Yea fine tuning is required for correct crank end play.
ALOHA Wrench
 
Last edited:

dave#22

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#66
Hi Wrench...too late for photos. If you look at your photo of the WC1 crank, you can see a small stub, about 1mm wide x 22mm dia. The 2mm spacer (20.1 ID x 25.4 OD) has a rebate inside to clear the stub, so that the bearing sits against the spacer which sits against the crank web.
The other 2.5mm spacer (33 ID X 36.9 OD) fits between the outer path of the bearing and the end of the bearing housing in the cover, keeping the bearing located to stop side float of the crank.
Dave.
 
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#67
Hi Dave,
Yea that works too.
Kill one bird with two stones.
I understand. That's where you want the bearing to sit in relation to the crankshaft.
Can you ride today or is it too cold?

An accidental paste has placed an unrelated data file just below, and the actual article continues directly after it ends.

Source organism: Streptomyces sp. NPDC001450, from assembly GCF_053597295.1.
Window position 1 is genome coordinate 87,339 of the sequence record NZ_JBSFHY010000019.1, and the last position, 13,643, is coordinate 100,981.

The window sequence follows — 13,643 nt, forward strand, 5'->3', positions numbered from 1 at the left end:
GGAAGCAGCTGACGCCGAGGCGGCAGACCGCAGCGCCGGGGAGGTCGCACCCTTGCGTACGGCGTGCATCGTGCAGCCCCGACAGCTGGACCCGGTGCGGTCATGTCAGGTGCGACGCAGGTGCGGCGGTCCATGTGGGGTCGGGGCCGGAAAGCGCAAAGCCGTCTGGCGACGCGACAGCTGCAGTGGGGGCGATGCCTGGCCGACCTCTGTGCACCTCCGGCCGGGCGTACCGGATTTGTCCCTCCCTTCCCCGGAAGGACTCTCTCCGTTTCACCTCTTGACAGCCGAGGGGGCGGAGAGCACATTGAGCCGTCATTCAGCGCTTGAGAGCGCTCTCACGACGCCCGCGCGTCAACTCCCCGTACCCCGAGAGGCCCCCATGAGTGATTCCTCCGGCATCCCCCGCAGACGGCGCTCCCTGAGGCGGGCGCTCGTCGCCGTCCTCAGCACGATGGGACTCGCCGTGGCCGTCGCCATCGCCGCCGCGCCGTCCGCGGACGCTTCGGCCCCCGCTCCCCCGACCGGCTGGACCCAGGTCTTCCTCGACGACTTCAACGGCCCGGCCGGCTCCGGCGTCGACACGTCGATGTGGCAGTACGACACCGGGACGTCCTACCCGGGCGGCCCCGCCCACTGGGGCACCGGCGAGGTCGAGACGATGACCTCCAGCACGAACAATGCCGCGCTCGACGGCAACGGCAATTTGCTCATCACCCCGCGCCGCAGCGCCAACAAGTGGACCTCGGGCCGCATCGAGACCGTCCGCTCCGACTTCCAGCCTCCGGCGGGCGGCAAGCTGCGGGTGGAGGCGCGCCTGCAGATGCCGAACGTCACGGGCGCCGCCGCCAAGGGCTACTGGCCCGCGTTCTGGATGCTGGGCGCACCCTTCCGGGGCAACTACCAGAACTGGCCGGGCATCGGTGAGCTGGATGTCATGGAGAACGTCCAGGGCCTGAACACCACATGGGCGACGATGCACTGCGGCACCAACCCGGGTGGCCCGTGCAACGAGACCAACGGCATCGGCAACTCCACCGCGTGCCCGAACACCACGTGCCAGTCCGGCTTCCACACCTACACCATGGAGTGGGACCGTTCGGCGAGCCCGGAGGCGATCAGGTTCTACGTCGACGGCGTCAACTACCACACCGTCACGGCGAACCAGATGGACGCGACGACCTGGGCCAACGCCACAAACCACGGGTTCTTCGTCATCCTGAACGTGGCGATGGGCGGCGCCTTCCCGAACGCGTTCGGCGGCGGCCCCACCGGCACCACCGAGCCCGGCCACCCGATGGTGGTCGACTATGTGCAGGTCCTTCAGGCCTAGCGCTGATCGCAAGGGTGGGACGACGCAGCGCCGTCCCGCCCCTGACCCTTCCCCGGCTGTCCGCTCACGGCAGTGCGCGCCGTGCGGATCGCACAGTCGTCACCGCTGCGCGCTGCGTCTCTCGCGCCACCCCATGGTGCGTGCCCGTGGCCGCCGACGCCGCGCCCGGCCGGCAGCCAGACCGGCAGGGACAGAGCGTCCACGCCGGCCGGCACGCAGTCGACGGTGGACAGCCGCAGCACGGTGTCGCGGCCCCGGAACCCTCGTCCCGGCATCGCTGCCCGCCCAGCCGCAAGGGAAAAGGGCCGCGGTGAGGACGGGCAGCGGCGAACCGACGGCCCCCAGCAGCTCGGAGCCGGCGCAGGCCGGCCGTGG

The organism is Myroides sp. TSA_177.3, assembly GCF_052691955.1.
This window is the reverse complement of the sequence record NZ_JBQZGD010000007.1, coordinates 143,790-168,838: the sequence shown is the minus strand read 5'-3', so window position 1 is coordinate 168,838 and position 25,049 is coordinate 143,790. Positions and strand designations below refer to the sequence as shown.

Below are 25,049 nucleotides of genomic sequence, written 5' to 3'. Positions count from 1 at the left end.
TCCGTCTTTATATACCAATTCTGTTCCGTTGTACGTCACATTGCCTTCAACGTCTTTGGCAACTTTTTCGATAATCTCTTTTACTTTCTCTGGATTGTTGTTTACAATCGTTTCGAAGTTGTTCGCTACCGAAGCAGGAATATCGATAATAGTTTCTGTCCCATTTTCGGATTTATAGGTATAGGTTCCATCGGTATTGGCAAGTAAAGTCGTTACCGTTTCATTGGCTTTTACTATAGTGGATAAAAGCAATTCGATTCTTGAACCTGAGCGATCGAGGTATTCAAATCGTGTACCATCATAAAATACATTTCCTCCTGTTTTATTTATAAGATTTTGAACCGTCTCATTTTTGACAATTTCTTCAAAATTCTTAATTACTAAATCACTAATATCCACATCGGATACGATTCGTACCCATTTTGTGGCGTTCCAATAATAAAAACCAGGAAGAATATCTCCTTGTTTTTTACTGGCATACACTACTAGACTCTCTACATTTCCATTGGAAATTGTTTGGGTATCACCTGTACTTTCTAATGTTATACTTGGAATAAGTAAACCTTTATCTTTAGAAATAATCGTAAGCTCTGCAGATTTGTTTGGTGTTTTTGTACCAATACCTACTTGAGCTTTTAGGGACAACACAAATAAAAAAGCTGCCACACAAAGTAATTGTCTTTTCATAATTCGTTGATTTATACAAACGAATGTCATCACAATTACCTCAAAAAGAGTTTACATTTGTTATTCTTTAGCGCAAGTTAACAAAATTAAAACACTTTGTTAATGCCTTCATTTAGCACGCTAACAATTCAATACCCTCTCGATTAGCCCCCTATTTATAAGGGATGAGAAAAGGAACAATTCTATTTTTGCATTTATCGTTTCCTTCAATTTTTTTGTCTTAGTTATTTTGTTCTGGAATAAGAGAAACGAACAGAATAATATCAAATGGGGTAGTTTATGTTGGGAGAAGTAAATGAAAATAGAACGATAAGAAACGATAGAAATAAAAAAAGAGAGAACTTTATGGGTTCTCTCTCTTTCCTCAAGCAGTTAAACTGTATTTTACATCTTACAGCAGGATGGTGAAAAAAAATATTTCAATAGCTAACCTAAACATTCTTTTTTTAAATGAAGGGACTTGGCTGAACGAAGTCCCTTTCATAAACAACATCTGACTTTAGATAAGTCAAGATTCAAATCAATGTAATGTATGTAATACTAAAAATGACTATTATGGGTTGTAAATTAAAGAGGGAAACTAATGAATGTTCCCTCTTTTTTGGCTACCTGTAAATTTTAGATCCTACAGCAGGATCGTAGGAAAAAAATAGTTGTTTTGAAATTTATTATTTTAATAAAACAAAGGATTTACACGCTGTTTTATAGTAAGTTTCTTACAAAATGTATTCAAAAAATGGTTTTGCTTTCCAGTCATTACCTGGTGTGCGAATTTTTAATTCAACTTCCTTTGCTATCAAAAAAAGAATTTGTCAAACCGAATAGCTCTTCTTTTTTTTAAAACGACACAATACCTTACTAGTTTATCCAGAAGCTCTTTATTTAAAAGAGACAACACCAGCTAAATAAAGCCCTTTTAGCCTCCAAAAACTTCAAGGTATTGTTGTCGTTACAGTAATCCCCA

It's almost 60* here in Southern Ca.
Think I'll go for a 25 mile ride around a lake that's close by.
ALOHA Wrench
 
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#68
Hi Wrench...too late for photos. If you look at your photo of the WC1 crank, you can see a small stub, about 1mm wide x 22mm dia. The 2mm spacer (20.1 ID x 25.4 OD) has a rebate inside to clear the stub, so that the bearing sits against the spacer which sits against the crank web.
The other 2.5mm spacer (33 ID X 36.9 OD) fits between the outer path of the bearing and the end of the bearing housing in the cover, keeping the bearing located to stop side float of the crank.